- decreased energy
- drop, or stop in egg production
- Loss of vent feathers
- pasted poopy feathers (white, grey, even green)
- red or bloody vent
- stinky whitish discharge from vent
- smelly droppings
- soft, swollen abdomen
- sour crop ( thrush/crop yeast infection)
- weight loss/ appetite loss
- white sores on the vent and/or in the throat (thrush)
Dear reader, just because someone says they are in the medical profession, that doesn't mean they know what they are talking about. There is a lot of bad science out there as well as bad doctors and nurses. Remember the likes of Frank Burns on M.A.S.H.? So if something a vet, or nurse advises or says doesn't sit well with you, trust your instincts. What this nurse said regarding the cause of vent gleet rubbed me the wrong way, her information wasn't correct. Since sour crop and the subsequent illness of vent gleet are fungal infections, that means the sole use of antibiotics are COMPLETELY USELESS in the treatment of vent gleet! No. that's not true, they will help the vent gleet get WORSE!
Now I must make a bit of a disclaimer here. I am not completley opposed to veterin-arians and their medical treatments, many of them do a lot of good. But their knowledge and treatments are limited by their experience. If they have no experience in dealing with poultry, and they are not the least bit interested in learning about them, then move on. Not much is worse than a person who lacks curiosity, or refuses to learn something new related to their chosen field, or vocation.
A good vet who feels it is necessary to prescribe an antibiotic will also prescribe an anti-fungal called Nystatin, or something similar. I can't tell you how many times I've per- sonally taken antibiotics to knock out a bacterial problem and was then rewarded with a yeast infection. "Yay," right ladies? After 20 plus years of being personally responsible for my health, I've finally learned to ask for the yeast infection treatment at the Dr.'s office along with my antibiotic prescription. And so, it is my opinion (gained by experience), that bacterial infections and yeast infections can go hand in hand. But in this case, it is far better to knock out the yeast, and then help populate the good bacteria with probiotics, like the ones found in plain yogurt, rather than kill all the bacteria with antibiotics.
Anyway, dosage is very important with any drug, so if you don't know how much to give your bird(s), don't guess! Unfortunately, I don't have that information right now, but I'm sure after hours of internet surfing, you'll find someone who might know what they are talking about. Or if the bottle has dosing information on the back, all the better. Okay, so the label may mention (metric) tons and large herds, but if you have a scale (to weigh your bird), a clean (metric) syringe, are good at math or can operate a calculator, then you are well on your way to proper dosing!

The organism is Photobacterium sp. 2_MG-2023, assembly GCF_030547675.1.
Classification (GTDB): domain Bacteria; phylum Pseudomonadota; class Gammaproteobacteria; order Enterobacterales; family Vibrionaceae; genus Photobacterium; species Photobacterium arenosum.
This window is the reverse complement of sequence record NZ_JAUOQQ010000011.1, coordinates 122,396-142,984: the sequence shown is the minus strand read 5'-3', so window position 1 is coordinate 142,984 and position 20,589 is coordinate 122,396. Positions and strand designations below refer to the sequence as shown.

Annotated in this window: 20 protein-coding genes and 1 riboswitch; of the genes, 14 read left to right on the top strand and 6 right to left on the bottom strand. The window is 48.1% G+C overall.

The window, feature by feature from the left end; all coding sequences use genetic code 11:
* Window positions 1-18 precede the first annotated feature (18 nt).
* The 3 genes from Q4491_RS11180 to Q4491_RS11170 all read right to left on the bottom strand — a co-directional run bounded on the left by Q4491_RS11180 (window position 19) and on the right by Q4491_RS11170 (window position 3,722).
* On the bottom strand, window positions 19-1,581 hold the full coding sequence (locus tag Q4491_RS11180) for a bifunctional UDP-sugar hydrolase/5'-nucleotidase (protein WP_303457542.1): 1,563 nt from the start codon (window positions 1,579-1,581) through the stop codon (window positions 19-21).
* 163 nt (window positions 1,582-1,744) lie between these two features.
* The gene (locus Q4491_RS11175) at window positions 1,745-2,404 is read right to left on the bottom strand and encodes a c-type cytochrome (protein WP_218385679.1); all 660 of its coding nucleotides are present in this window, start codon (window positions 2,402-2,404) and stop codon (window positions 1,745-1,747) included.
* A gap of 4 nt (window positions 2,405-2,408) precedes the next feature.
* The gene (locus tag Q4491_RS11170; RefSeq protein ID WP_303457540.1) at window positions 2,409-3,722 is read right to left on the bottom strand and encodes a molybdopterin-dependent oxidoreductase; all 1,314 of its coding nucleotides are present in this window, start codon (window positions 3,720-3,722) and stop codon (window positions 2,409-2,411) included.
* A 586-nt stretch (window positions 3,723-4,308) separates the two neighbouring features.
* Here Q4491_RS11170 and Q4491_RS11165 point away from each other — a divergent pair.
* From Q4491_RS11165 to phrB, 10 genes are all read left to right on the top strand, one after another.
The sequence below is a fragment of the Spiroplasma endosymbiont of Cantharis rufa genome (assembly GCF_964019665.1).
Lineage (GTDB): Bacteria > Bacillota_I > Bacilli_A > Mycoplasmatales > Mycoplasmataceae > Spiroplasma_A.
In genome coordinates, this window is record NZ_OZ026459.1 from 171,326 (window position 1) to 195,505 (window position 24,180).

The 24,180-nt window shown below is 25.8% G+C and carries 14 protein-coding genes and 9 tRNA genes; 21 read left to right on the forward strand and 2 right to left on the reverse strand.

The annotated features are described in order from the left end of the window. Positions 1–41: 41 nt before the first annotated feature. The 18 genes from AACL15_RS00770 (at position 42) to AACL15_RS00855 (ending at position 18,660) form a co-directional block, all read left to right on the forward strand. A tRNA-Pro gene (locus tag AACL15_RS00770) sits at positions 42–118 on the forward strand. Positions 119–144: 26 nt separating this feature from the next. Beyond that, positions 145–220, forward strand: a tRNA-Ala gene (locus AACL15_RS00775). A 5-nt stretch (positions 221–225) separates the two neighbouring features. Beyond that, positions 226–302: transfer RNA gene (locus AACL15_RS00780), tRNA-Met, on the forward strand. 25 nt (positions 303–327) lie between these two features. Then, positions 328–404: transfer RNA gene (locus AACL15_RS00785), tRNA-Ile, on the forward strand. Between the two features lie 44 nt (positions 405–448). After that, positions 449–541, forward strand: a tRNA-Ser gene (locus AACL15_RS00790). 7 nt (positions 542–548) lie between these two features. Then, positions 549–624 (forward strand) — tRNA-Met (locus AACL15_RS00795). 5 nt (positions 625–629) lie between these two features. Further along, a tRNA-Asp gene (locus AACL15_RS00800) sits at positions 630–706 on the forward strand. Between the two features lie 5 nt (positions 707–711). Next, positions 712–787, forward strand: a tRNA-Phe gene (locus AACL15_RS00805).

- bathing the affected hen in warm water to clean the vent area (no soap!)
- apply anti-fungal (like coconut oil) to vent area to sooth and heal irritated skin
- adding 2-4 Tablespoons/gallon of apple cider vinegar with the 'mother' (such as Bragg's) to their water (non metal container please!)
- give each affected hen 1 Tablespoon of plain unflavored yogurt per day
And now I will tackle some grey areas in the crazy world of natural remedies. I say crazy because there are some mythical and unreliable cures out there, and here are some I've run across. I'm sure there are more, but I will deal with what I know for now.
Molasses. I know there are some very reliable chickeners who advise the use of molasses in treating vent gleet and even sour crop, but again, that doesn't make them right. I'm a baker and I can tell you for a true blue fact that yeast (fungi) adore sugar, and use it for food, and food helps them multiply. No sugar, no food, yeast dies! Any vitamins or minerals that molasses may provide does not out weigh this fact. It makes no sense to feed that which you are trying to get rid of -- the yeast, not your bird.
It should be comforting to know that if you have caught the vent gleet early, then time is on your side. If the vent gleet is more sever, a mixture of medical and natural treatments is most likely the be the best way to go.
A clean coop/run, waterer, and feeder go a very long way in preventing a lot of diseases. Good nutrition is another obvious preventative. I can honestly and ashamedly say that I have been lazy on all of these subjects. As my husband would say regarding my admis-sion, "And that's what you get!" Yes dear reader, I know better, so I have absolutely no excuses. The ones who ultimately suffer by my lazy hands are my little birds, and yes I suffer too, knowing that I helped cause their illness and even death.
Caring for animals is far more challenging than caring for people, because they can't talk back to you. I will never hear my hens say, "Hey you lazy goat, you need to clean my coop, it stinks!" Or, "This chow tastes kinda funny." You simply cannot be lazy if you want healthy animals. Shame on me. I'm pretty confident that Myrtle will pull through, but I have to be prepared for the worst. She may not have what I think she has, it may be something else entirely, and she may die. This is yet another wake up call for me. Fortunatley, laziness is 100% curable. Thank God for that!